The Spring Tide of Weibo

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Posted At: September 13, 2013 11:30 a.m.
by Fanchu Meng

New media is a great opportunity for businesses to promote their services. Just like Twitter is already deeply ingrained in Western culture, Weibo has taken over China. As a Chinese citizen, I enjoy using Weibo in my spare time to connect with my friends and discuss trends in China.

Twitter quickly became one of most popular forms of social media and gained 200 million users in less than five years. Twitter is blocked in China, but Weibo, China’s microblogging platform, is exploding. Weibo consumes 90 percent of market shares of China’s microblogging services, expanding to more than 140 million users in less than two years.

The most commonly shared posts on Weibo are jokes, images and videos. Like Twitter, Weibo has earned unprecedented profits.

China Daily reports that marketing on Weibo is taking off in a very big way. Sixty-thousand accounts on Weibo are verified accounts for celebrities, sports stars and major brands. Chinese economist Ye Feng predicts that Weibo’s advertisement revenue will increase by 50 percent in the next year due to a growing market for brands and products that use promotions and videos.

“Until now, the top 100 ‘grassroot’ accounts have created profits of about 20 million yuan (about $3.3 million) from advertisements since they opened their accounts,” Feng told China Daily.

The success of Weibo is not an accident. One of Weibo’s most popular features offers microblogging users the ability to insert items like images, videos, music and emoticons.

Weibo has a dedicated page for trends called the “Board of Fame.” It provides several categories such as the hottest trends of the last hour, today and this week. In addition, another dedicated page, “Hall of Celebrity,” is used for highlighting celebrities.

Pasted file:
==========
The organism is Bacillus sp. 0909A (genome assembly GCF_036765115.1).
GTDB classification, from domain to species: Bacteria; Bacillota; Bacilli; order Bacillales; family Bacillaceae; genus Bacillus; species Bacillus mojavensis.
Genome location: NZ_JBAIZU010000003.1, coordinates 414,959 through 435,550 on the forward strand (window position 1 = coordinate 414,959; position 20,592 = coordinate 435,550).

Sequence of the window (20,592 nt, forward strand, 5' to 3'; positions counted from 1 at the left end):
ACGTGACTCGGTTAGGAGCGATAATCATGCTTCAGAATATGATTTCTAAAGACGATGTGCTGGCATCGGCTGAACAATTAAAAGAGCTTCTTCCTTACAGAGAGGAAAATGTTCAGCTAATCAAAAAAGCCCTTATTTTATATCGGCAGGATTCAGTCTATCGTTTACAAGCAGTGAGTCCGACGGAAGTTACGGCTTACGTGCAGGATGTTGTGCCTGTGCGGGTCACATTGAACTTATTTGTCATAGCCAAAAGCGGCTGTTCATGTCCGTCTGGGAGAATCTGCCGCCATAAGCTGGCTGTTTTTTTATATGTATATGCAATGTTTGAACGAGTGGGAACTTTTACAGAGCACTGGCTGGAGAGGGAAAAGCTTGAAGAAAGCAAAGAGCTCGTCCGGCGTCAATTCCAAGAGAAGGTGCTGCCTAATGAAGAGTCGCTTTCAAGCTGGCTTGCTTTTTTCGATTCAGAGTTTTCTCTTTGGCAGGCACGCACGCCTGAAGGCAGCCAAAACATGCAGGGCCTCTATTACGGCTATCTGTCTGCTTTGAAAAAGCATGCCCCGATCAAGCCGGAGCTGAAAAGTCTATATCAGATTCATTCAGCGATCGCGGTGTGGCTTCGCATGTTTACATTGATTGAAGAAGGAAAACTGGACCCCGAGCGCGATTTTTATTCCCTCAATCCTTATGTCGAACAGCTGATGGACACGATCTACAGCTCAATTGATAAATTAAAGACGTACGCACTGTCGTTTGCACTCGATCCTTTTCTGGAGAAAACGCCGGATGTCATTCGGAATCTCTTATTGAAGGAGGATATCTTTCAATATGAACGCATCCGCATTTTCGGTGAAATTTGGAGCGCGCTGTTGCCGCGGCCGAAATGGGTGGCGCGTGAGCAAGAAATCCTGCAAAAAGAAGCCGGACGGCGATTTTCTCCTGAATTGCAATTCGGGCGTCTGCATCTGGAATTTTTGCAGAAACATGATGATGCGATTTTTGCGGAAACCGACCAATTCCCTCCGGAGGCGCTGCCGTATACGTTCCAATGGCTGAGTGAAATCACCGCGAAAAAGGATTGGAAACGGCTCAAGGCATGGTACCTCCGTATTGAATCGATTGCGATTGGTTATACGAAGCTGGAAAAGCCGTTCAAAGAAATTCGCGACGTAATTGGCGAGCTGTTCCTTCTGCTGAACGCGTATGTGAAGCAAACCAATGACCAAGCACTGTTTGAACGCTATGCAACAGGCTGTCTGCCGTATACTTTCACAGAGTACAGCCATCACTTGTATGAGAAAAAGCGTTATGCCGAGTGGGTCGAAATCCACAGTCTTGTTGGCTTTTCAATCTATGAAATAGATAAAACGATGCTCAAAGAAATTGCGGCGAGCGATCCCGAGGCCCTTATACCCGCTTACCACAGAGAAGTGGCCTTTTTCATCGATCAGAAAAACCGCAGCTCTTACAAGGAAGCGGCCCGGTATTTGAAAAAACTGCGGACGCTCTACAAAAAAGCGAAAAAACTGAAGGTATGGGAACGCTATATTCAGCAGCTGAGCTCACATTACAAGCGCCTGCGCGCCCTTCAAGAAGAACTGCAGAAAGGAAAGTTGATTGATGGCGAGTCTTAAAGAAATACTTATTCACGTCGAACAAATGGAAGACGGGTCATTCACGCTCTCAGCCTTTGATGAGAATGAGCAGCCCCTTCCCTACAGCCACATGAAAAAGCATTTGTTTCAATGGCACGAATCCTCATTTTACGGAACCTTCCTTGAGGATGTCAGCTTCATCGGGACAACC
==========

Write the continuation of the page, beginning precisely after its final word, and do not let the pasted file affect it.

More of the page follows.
Another unique feature is the micro topic, which is similar to the trending feature on Twitter. It was implemented by Weibo as a new concept in microblogging services. Weibo takes any post that is related to a certain topic and creates a unique page for all users to view and discuss.

For example, the Chinese government uses the micro topic feature to improve the relationship between Chinese citizens and government by promoting its “China Dream” campaign.

Popular blogger Isaac Mao told BBC that Weibo is a battleground for the official voices and the voices of civil society.

“Now, when someone in the central government wants to take action against a local government or some princelings (children of senior party leaders), they put the news directly on Weibo,” Michael Antia, a Chinese blogger and journalist, said. “If Weibo is a battlefield, the government seeks to occupy it, not destroy it.”

Weibo has become the voice of millions of Chinese citizens to offer suggestions on society’s challenges, such as human rights. Now, Weibo is playing an increasingly important role in the government’s public relations. The government can use Weibo for collecting public opinion and restoring trust in a crisis.

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